|Hero of the Soviet Union|
Gold star medal of the Hero of the Soviet Union
|Type||Highest degree of distinction|
|Awarded for||Heroic feats in service to the Soviet state and society|
|Presented by|| Soviet Union|
|Eligibility||Soviet and foreign citizens|
|Status||No longer awarded|
|Established||16 April 1934|
|First awarded||20 April 1934|
|Last awarded||24 December 1991|
|Next (lower)||Hero of Socialist Labour|
|Related||Hero of the Russian Federation|
The title Hero of the Soviet Union (Russian: Герой Советского Союза, romanized: Geroy Sovietskogo Soyuza) was the highest distinction in the Soviet Union, awarded together with the Order of Lenin personally or collectively for heroic feats in service to the Soviet state and society.
The award was established on April 16, 1934, by the Central Executive Committee of the Soviet Union. The first recipients of the title originally received only the Order of Lenin, the highest Soviet award, along with a certificate (грамота, gramota) describing the heroic deed from the Presidium of the Supreme Soviet of the USSR. Because the Order of Lenin could be awarded for deeds not qualifying for the title of hero, and to distinguish heroes from other Order of Lenin holders, the Gold Star medal was introduced on August 1, 1939. Earlier heroes were retroactively eligible for these items.
A hero could be awarded the title again for a subsequent heroic feat with an additional Gold Star medal and certificate. An additional Order of Lenin was not given until 1973. The practice of awarding the title multiple times was abolished by the Supreme Soviet of the USSR in 1988 during perestroika.
Forty-four foreign citizens were awarded the title.
The title was also given posthumously, though often without the actual Gold Star medal given.
The title could be revoked only by the Presidium of the Supreme Soviet.
Individuals who received the award were entitled to special privileges, including:
- A pension with survivor benefits in the event of the death of the title holder.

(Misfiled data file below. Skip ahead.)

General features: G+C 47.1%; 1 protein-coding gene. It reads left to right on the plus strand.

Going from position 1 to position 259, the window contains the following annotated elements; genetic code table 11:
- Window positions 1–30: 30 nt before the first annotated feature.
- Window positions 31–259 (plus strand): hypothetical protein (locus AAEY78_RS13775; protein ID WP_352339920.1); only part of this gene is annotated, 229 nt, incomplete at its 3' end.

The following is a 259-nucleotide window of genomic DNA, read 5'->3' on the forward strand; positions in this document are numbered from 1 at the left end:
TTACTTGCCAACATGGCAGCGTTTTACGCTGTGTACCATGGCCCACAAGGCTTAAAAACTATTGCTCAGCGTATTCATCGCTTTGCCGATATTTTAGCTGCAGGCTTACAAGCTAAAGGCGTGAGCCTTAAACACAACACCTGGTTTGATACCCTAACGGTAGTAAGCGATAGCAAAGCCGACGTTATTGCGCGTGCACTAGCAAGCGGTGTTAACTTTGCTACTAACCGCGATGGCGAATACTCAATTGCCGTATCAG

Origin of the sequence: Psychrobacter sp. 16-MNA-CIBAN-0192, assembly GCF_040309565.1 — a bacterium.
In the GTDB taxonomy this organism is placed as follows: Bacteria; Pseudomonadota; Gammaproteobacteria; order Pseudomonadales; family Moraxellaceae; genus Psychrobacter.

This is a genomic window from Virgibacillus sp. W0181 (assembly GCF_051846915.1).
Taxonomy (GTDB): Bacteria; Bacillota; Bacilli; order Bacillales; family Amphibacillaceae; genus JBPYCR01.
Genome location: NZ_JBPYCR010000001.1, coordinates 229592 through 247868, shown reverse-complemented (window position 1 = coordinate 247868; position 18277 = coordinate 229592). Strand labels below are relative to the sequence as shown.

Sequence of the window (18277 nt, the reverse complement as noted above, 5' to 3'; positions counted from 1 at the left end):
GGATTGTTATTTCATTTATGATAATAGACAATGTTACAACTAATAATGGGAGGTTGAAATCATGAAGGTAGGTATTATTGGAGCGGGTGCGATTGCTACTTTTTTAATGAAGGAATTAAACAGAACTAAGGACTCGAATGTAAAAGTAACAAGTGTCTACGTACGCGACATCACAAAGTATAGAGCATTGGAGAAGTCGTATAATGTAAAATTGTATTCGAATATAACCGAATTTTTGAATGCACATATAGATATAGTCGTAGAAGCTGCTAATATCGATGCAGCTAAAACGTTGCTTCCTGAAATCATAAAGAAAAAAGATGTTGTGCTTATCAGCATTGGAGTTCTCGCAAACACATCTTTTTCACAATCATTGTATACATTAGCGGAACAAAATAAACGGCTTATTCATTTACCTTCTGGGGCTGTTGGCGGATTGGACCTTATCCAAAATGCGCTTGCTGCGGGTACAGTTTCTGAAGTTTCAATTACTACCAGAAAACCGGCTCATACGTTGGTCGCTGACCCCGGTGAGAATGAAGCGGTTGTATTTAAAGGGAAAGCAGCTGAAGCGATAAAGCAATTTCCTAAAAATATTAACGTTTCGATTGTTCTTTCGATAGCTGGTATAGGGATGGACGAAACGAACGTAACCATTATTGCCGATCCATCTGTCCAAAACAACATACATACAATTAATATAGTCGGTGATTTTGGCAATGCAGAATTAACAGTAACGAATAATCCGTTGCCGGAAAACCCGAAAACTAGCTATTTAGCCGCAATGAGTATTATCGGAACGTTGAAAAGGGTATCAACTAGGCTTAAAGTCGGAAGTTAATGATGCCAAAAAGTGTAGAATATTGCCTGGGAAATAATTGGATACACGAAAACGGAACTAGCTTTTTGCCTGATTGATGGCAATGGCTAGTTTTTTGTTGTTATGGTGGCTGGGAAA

- First priority on the housing list with 50% rent reduction, tax exempt and an additional 45 square metres (480 sq ft) in living space.
- Annual round-trip first class airline ticket
- Free bus transportation
- Free annual visit to sanatorium or rest home
- Medical benefits
- Entertainment benefits
In total, during the existence of the USSR, the title of Hero of the Soviet Union was awarded to 12,777 people (excluding 72 stripped of the title for defamatory acts and 13 awards annulled as unwarranted), including twice – 154 (9 posthumously), three times – 3 and four – 2. Ninety-five women were awarded the title. Among the Heroes of the Soviet Union, 44 people are citizens of foreign states. The great majority of them received it during World War II (11,635 Heroes of the Soviet Union, 101 twice Heroes, three thrice Heroes, and two four-time Heroes). Eighty-five people (28 posthumously) were awarded the title for actions related to the Soviet-Afghan War, which lasted from 1979 until 1989.
The first recipients of the award were the pilots Anatoly Liapidevsky (certificate number one), Sigizmund Levanevsky, Vasily Molokov, Mavriky Slepnyov, Nikolai Kamanin, Ivan Doronin, and Mikhail Vodopianov, who participated in the successful aerial search and rescue of the crew of the steamship Cheliuskin, which sank in Arctic waters, crushed by ice fields, on February 13, 1934. Valentina Grizodubova, a female pilot, was the first woman to become a Hero of the Soviet Union (November 2, 1938) for her international women's record for a straight-line distance flight. Zoya Kosmodemyanskaya, a Soviet partisan, was the first woman to become a Hero of the Soviet Union during World War II (February 16, 1942), posthumously.